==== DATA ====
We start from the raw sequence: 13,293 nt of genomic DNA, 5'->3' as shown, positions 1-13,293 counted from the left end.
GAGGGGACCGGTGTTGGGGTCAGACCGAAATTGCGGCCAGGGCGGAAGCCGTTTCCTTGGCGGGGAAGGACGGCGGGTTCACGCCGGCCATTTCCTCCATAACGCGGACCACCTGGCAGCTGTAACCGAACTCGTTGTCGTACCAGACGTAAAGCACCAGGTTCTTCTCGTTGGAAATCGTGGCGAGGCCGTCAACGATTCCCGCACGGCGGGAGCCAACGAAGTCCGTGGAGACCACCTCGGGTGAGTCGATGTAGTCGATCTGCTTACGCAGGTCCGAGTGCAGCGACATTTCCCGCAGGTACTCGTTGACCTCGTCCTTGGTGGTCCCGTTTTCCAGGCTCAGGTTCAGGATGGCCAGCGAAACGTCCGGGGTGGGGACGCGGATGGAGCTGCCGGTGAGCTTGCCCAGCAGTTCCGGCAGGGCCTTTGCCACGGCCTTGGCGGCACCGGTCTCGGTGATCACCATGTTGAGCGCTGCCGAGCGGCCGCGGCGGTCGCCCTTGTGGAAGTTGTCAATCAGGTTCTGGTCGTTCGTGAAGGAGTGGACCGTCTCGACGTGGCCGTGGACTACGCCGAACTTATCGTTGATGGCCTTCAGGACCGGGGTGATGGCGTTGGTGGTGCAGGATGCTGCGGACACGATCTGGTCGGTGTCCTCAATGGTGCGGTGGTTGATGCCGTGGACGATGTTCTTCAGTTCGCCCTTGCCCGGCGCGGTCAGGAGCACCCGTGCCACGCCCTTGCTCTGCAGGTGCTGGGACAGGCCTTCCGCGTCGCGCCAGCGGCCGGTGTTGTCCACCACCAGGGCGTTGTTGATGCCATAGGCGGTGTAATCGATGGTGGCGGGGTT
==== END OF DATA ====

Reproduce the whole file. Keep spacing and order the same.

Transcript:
We start from the raw sequence: 13,293 nt of genomic DNA, 5'->3' as shown, positions 1-13,293 counted from the left end.
GAGGGGACCGGTGTTGGGGTCAGACCGAAATTGCGGCCAGGGCGGAAGCCGTTTCCTTGGCGGGGAAGGACGGCGGGTTCACGCCGGCCATTTCCTCCATAACGCGGACCACCTGGCAGCTGTAACCGAACTCGTTGTCGTACCAGACGTAAAGCACCAGGTTCTTCTCGTTGGAAATCGTGGCGAGGCCGTCAACGATTCCCGCACGGCGGGAGCCAACGAAGTCCGTGGAGACCACCTCGGGTGAGTCGATGTAGTCGATCTGCTTACGCAGGTCCGAGTGCAGCGACATTTCCCGCAGGTACTCGTTGACCTCGTCCTTGGTGGTCCCGTTTTCCAGGCTCAGGTTCAGGATGGCCAGCGAAACGTCCGGGGTGGGGACGCGGATGGAGCTGCCGGTGAGCTTGCCCAGCAGTTCCGGCAGGGCCTTTGCCACGGCCTTGGCGGCACCGGTCTCGGTGATCACCATGTTGAGCGCTGCCGAGCGGCCGCGGCGGTCGCCCTTGTGGAAGTTGTCAATCAGGTTCTGGTCGTTCGTGAAGGAGTGGACCGTCTCGACGTGGCCGTGGACTACGCCGAACTTATCGTTGATGGCCTTCAGGACCGGGGTGATGGCGTTGGTGGTGCAGGATGCTGCGGACACGATCTGGTCGGTGTCCTCAATGGTGCGGTGGTTGATGCCGTGGACGATGTTCTTCAGTTCGCCCTTGCCCGGCGCGGTCAGGAGCACCCGTGCCACGCCCTTGCTCTGCAGGTGCTGGGACAGGCCTTCCGCGTCGCGCCAGCGGCCGGTGTTGTCCACCACCAGGGCGTTGTTGATGCCATAGGCGGTGTAATCGATGGTGGCGGGGTT